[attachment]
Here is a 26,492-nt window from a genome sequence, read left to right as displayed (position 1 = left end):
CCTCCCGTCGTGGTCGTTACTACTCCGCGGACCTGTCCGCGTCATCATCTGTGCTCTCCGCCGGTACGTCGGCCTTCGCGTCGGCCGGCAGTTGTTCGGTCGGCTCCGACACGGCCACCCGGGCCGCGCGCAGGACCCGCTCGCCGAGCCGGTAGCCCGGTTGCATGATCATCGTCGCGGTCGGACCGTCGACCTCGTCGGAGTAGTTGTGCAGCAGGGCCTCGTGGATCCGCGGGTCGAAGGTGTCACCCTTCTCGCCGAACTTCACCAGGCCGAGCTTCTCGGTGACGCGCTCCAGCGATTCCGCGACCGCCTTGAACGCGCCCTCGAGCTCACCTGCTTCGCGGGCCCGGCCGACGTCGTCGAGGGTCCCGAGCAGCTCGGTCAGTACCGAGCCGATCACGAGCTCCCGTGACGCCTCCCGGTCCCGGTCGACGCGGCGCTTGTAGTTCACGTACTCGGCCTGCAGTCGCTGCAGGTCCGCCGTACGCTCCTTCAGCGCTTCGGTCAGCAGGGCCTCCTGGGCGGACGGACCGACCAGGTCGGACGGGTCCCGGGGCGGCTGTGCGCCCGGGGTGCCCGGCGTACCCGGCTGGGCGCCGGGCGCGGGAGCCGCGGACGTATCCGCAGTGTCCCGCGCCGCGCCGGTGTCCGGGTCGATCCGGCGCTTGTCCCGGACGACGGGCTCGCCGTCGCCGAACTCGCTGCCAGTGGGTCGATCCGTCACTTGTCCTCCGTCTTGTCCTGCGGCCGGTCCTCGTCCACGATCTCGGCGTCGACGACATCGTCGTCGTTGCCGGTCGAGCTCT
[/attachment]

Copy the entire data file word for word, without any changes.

Here is a 26,492-nt window from a genome sequence, read left to right as displayed (position 1 = left end):
CCTCCCGTCGTGGTCGTTACTACTCCGCGGACCTGTCCGCGTCATCATCTGTGCTCTCCGCCGGTACGTCGGCCTTCGCGTCGGCCGGCAGTTGTTCGGTCGGCTCCGACACGGCCACCCGGGCCGCGCGCAGGACCCGCTCGCCGAGCCGGTAGCCCGGTTGCATGATCATCGTCGCGGTCGGACCGTCGACCTCGTCGGAGTAGTTGTGCAGCAGGGCCTCGTGGATCCGCGGGTCGAAGGTGTCACCCTTCTCGCCGAACTTCACCAGGCCGAGCTTCTCGGTGACGCGCTCCAGCGATTCCGCGACCGCCTTGAACGCGCCCTCGAGCTCACCTGCTTCGCGGGCCCGGCCGACGTCGTCGAGGGTCCCGAGCAGCTCGGTCAGTACCGAGCCGATCACGAGCTCCCGTGACGCCTCCCGGTCCCGGTCGACGCGGCGCTTGTAGTTCACGTACTCGGCCTGCAGTCGCTGCAGGTCCGCCGTACGCTCCTTCAGCGCTTCGGTCAGCAGGGCCTCCTGGGCGGACGGACCGACCAGGTCGGACGGGTCCCGGGGCGGCTGTGCGCCCGGGGTGCCCGGCGTACCCGGCTGGGCGCCGGGCGCGGGAGCCGCGGACGTATCCGCAGTGTCCCGCGCCGCGCCGGTGTCCGGGTCGATCCGGCGCTTGTCCCGGACGACGGGCTCGCCGTCGCCGAACTCGCTGCCAGTGGGTCGATCCGTCACTTGTCCTCCGTCTTGTCCTGCGGCCGGTCCTCGTCCACGATCTCGGCGTCGACGACATCGTCGTCGTTGCCGGTCGAGCTCT